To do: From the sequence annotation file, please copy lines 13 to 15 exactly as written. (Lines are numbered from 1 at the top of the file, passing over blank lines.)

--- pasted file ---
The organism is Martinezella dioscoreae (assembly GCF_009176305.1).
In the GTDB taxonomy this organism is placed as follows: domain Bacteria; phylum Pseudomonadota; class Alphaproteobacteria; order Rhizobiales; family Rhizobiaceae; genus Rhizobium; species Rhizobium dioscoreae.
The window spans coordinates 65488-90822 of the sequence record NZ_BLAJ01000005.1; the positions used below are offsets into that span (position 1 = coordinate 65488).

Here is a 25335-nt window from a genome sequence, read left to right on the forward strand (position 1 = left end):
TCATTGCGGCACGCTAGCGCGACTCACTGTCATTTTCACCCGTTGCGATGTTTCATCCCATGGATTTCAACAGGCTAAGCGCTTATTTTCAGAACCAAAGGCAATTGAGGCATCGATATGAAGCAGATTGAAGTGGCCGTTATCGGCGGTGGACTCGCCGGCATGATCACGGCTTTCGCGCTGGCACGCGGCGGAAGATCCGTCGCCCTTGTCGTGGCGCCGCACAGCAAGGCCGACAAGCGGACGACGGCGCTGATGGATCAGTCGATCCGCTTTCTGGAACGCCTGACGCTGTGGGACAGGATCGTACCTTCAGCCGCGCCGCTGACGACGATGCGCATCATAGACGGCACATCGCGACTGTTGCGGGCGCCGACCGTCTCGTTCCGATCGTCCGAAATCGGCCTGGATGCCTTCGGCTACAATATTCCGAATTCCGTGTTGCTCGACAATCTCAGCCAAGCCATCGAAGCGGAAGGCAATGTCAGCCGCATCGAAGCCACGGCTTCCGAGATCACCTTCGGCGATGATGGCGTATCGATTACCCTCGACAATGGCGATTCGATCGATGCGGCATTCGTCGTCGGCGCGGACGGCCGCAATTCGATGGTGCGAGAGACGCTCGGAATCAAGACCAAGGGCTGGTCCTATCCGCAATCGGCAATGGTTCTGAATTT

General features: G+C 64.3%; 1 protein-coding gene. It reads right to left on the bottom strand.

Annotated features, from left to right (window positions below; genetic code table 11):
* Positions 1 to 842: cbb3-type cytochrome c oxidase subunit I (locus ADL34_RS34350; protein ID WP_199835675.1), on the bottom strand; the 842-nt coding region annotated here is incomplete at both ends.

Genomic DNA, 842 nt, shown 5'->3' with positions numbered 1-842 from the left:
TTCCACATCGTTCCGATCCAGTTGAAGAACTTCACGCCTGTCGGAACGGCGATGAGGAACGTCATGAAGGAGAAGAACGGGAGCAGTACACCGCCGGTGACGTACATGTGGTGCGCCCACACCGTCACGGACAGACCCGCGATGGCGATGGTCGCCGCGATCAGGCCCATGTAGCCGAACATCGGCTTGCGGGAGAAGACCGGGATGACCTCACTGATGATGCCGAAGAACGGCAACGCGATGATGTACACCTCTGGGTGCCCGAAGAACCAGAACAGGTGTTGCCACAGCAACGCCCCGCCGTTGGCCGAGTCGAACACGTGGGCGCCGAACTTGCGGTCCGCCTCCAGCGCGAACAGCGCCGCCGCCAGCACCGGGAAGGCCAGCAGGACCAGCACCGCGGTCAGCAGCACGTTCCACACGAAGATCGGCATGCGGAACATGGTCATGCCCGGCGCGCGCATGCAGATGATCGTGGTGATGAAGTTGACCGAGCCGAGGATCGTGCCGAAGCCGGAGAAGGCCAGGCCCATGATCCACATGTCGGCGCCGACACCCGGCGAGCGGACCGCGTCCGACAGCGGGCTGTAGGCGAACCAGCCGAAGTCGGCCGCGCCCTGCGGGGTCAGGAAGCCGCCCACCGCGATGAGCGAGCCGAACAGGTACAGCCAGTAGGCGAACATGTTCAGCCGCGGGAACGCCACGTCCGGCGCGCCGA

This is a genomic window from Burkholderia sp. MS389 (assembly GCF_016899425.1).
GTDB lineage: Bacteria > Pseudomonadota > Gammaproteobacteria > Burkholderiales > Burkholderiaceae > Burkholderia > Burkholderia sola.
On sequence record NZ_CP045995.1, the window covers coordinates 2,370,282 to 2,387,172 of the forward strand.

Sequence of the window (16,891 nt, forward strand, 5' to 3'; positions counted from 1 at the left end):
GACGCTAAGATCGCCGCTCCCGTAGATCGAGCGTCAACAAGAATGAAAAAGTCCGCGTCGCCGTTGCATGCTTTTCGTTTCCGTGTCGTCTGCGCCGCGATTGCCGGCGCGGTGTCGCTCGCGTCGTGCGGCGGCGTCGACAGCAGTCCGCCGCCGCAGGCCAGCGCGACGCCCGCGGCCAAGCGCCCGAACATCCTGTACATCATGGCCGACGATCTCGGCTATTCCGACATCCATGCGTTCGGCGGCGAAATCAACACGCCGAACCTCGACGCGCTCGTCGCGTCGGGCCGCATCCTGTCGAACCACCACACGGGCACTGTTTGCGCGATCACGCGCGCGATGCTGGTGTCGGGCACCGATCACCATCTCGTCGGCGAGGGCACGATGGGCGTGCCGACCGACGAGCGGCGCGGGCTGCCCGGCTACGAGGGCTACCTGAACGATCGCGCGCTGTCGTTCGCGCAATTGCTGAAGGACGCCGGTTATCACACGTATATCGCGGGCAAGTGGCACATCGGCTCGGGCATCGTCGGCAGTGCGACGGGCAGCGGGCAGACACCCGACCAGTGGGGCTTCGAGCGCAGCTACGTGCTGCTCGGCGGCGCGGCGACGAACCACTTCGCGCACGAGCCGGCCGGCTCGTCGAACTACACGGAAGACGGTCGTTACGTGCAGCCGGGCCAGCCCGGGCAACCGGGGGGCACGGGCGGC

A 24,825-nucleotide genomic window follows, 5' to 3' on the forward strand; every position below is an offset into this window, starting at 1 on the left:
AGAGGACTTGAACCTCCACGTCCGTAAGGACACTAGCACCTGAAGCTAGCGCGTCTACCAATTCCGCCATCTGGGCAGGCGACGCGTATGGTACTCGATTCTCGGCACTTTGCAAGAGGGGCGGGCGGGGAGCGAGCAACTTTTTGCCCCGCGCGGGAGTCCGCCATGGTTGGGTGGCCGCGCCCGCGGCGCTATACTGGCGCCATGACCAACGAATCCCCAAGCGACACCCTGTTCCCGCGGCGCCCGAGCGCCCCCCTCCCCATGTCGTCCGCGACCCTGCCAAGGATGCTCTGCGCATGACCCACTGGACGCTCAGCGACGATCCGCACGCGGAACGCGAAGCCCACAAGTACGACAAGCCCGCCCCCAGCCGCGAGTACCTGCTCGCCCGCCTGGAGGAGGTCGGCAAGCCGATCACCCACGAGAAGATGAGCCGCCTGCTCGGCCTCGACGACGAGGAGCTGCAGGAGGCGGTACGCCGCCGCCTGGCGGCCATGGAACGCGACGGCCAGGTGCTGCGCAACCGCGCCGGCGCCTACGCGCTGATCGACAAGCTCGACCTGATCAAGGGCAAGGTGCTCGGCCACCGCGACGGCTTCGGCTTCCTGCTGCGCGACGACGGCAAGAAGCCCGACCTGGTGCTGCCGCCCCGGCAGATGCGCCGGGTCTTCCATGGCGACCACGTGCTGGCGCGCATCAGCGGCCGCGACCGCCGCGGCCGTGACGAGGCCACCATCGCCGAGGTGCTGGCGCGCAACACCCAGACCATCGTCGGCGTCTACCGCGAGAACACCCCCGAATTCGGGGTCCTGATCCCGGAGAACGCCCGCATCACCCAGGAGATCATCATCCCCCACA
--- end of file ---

On sequence record NZ_CP045995.1, the window covers coordinates 2,370,282 to 2,387,172 of the forward strand.

Sequence of the window (16,891 nt, forward strand, 5' to 3'; positions counted from 1 at the left end):
GACGCTAAGATCGCCGCTCCCGTAGATCGAGCGTCAACAAGAATGAAAAAGTCCGCGTCGCCGTTGCATGCTTTTCGTTTCCGTGTCGTCTGCGCCGCGATTGCCGGCGCGGTGTCGCTCGCGTCGTGCGGCGGCGTCGACAGCAGTCCGCCGCCGCAGGCCAGCGCGACGCCCGCGGCCAAGCGCCCGAACATCCTGTACATCATGGCCGACGATCTCGGCTATTCCGACATCCATGCGTTCGGCGGCGAAATCAACACGCCGAACCTCGACGCGCTCGTCGCGTCGGGCCGCATCCTGTCGAACCACCACACGGGCACTGTTTGCGCGATCACGCGCGCGATGCTGGTGTCGGGCACCGATCACCATCTCGTCGGCGAGGGCACGATGGGCGTGCCGACCGACGAGCGGCGCGGGCTGCCCGGCTACGAGGGCTACCTGAACGATCGCGCGCTGTCGTTCGCGCAATTGCTGAAGGACGCCGGTTATCACACGTATATCGCGGGCAAGTGGCACATCGGCTCGGGCATCGTCGGCAGTGCGACGGGCAGCGGGCAGACACCCGACCAGTGGGGCTTCGAGCGCAGCTACGTGCTGCTCGGCGGCGCGGCGACGAACCACTTCGCGCACGAGCCGGCCGGCTCGTCGAACTACACGGAAGACGGTCGTTACGTGCAGCCGGGCCAGCCCGGGCAACCGGGGGGCACGGGCGGC